Brexit triggered a new crisis of representation for Scotland, since Conservative-led UK governments imposed their policies over reserved matters—whereas they used to consult their Scottish counterparts— and over some devolved matters “repatriated” from Brussels—whereas they had refrained from interfering until then. In addition, Scottish ministers failed to influence UK immigration policies—the main concern for Leave campaigners in the 2016 referendum—which were increasingly restrictive in the aftermath of Brexit, even though devolved authorities deal with the day-to-day lives of immigrants.

Dismay was widespread amongst Scottish politicians. SNP politicians argued that Scotland’s voice had been repeatedly ignored by “London”, i.e. UK institutions, which, according to them, ought to justify a second referendum on independence, but successive UK Governments responded that the matter had been settled in 2014.

However, even though the SNP represented Scottish opinion in the sense that it was the main Scottish party at every electoral level, one may wonder to what extent it was representative of local views on an issue that had been so divisive in the rest of Britain, and to what extent its discourses were performative (Austin 1962: ninth conference). In other words, was the party paying attention to voters’ opinion (Dion 1996: 330; Touraine 1983: 132), or did it have an elitist view of power (Riley 1988: 8), trying to shape an image of Scotland in contrast to that of England, thus enabling its leaders to claim that their nation was being ignored, which might point to a deferred crisis of political representation?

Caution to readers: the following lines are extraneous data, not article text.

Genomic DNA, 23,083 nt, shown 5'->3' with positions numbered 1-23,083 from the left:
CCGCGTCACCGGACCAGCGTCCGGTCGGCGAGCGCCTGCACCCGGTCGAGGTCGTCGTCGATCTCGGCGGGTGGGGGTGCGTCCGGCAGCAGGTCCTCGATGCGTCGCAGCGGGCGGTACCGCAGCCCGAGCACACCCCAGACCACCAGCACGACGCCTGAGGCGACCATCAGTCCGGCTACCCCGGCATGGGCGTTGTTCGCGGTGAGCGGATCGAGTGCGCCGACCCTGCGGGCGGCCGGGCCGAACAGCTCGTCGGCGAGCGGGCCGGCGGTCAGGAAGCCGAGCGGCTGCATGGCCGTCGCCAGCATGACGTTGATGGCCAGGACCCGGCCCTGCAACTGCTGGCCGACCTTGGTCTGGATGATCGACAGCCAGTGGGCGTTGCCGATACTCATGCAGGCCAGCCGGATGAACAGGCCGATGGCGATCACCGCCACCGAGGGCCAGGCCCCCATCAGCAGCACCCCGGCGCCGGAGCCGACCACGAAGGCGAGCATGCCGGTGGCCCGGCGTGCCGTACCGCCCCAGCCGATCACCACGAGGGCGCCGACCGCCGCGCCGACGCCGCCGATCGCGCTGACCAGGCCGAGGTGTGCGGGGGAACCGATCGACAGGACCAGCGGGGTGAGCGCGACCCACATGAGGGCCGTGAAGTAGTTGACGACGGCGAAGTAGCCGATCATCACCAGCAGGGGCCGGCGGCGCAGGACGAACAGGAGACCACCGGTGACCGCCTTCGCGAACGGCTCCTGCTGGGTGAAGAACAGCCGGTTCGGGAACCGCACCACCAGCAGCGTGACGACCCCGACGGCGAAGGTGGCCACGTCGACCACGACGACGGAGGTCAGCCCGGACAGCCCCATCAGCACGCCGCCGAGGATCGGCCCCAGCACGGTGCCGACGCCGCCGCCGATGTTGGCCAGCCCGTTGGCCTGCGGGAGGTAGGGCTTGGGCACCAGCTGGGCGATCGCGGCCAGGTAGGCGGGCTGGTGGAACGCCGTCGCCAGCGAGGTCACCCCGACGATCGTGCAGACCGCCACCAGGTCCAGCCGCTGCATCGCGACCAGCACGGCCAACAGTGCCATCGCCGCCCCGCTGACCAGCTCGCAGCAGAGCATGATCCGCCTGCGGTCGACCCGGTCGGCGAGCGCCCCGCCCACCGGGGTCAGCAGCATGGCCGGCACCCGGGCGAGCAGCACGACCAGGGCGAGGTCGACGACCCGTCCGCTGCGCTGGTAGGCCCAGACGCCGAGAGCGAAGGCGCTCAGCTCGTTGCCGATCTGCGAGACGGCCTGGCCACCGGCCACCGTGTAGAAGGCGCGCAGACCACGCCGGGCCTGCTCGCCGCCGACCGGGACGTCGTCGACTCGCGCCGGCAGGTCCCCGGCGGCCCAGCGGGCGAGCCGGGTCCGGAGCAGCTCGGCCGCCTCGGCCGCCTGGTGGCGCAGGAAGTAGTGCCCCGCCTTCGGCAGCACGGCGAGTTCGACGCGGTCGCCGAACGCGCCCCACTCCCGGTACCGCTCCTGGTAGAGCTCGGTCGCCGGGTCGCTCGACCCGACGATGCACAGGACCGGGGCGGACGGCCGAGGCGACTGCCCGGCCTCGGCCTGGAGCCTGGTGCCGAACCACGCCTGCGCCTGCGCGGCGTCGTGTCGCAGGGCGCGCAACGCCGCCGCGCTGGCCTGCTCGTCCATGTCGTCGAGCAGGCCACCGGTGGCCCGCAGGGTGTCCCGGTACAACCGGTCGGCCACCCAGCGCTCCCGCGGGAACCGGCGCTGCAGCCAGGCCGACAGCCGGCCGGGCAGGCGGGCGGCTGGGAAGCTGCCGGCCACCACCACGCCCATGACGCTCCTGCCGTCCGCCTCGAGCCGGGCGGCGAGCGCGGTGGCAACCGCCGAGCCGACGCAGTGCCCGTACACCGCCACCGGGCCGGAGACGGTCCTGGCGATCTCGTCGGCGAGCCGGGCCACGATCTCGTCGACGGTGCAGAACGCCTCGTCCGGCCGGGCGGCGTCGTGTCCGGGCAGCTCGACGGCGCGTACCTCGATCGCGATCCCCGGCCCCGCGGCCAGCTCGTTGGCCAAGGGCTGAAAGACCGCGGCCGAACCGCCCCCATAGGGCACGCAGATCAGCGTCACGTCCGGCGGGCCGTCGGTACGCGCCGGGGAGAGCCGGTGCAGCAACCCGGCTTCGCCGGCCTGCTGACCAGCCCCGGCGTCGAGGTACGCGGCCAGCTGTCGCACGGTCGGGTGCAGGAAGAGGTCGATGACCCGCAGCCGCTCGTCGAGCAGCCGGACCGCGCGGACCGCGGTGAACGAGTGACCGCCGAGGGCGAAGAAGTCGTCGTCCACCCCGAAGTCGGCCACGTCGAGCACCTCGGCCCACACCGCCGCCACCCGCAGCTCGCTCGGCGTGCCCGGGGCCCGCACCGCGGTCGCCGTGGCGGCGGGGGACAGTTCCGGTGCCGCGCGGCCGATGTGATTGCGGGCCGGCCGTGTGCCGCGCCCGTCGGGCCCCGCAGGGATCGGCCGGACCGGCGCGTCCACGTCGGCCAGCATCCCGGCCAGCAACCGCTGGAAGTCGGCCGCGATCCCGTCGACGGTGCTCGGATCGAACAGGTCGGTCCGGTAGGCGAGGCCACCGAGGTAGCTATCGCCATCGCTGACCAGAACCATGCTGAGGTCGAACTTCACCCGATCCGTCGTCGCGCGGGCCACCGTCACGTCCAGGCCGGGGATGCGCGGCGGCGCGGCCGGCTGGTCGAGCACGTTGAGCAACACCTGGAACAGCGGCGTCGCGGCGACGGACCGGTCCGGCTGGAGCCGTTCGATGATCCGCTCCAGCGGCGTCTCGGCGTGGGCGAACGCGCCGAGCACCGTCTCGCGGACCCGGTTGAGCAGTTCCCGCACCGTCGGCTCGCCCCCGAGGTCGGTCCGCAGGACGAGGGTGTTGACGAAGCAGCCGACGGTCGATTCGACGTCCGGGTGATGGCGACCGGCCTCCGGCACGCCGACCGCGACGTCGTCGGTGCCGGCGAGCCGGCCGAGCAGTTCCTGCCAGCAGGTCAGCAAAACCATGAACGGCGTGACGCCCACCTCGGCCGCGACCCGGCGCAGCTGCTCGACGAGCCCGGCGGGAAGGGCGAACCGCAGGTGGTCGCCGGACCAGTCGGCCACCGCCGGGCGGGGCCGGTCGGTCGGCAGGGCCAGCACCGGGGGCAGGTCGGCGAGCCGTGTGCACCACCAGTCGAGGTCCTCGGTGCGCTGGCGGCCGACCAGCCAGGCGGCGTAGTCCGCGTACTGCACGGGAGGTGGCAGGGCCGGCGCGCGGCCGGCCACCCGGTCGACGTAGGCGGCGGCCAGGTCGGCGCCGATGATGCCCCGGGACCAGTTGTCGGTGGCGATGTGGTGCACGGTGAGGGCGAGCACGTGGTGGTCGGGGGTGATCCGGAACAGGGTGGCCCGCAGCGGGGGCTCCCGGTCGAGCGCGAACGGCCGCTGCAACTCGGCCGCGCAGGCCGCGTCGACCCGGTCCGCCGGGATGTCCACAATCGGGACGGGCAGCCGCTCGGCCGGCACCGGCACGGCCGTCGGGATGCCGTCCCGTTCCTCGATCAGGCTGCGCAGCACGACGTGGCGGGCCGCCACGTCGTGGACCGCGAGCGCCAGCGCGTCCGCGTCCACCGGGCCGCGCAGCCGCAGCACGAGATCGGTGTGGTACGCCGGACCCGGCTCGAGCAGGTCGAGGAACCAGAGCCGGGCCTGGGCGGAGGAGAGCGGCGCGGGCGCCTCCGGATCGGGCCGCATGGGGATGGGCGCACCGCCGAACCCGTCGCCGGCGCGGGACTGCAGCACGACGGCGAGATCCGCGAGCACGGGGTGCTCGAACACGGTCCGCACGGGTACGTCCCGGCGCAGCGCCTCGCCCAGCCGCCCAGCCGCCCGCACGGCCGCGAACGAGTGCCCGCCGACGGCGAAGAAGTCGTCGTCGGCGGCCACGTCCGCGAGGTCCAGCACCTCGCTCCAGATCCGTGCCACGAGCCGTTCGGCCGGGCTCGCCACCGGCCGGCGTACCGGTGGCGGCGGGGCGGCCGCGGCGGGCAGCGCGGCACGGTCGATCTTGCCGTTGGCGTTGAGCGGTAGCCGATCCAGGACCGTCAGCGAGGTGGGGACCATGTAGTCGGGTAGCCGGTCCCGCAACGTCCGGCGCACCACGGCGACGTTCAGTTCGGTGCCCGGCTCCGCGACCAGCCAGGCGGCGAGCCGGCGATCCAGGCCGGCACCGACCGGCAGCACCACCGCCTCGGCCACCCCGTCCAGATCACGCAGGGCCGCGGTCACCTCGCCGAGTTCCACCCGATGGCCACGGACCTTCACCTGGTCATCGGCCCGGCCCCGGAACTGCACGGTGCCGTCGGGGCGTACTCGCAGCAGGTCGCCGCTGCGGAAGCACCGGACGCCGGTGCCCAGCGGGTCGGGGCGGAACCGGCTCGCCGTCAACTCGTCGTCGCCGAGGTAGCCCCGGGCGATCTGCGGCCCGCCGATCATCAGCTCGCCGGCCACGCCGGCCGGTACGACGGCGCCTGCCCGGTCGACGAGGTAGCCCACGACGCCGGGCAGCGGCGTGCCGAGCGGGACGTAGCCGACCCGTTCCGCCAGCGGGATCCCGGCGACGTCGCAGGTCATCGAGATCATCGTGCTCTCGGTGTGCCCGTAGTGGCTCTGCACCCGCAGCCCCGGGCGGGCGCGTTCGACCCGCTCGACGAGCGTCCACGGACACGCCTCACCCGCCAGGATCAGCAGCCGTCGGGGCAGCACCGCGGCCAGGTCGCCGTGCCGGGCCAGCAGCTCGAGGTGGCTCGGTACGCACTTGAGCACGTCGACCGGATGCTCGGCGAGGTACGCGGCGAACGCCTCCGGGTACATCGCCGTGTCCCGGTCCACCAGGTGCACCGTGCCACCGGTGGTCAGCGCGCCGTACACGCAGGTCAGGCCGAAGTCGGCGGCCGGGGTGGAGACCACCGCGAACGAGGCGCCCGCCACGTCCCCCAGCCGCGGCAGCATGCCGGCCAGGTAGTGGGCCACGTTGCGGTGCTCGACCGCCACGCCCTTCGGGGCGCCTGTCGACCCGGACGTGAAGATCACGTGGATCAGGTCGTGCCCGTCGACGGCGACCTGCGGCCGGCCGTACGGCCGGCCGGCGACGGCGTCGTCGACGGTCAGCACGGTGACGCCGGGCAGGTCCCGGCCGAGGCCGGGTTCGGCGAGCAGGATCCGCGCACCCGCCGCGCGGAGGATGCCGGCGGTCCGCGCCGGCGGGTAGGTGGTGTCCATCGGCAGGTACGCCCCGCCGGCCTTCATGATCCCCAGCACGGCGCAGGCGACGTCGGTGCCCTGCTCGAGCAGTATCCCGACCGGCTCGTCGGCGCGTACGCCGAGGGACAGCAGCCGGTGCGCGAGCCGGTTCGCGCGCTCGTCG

This article will first show that the SNP was indeed representative of Scottish electors in numerical terms in 2023. It will then try and assess whether the dominant view of the political elite on immigration was representative of public opinion post-Brexit. Eventually it will argue that although the topic of immigration had little impact on electoral behaviour, it might become an issue in an independent state.

1. The SNP, a representative party?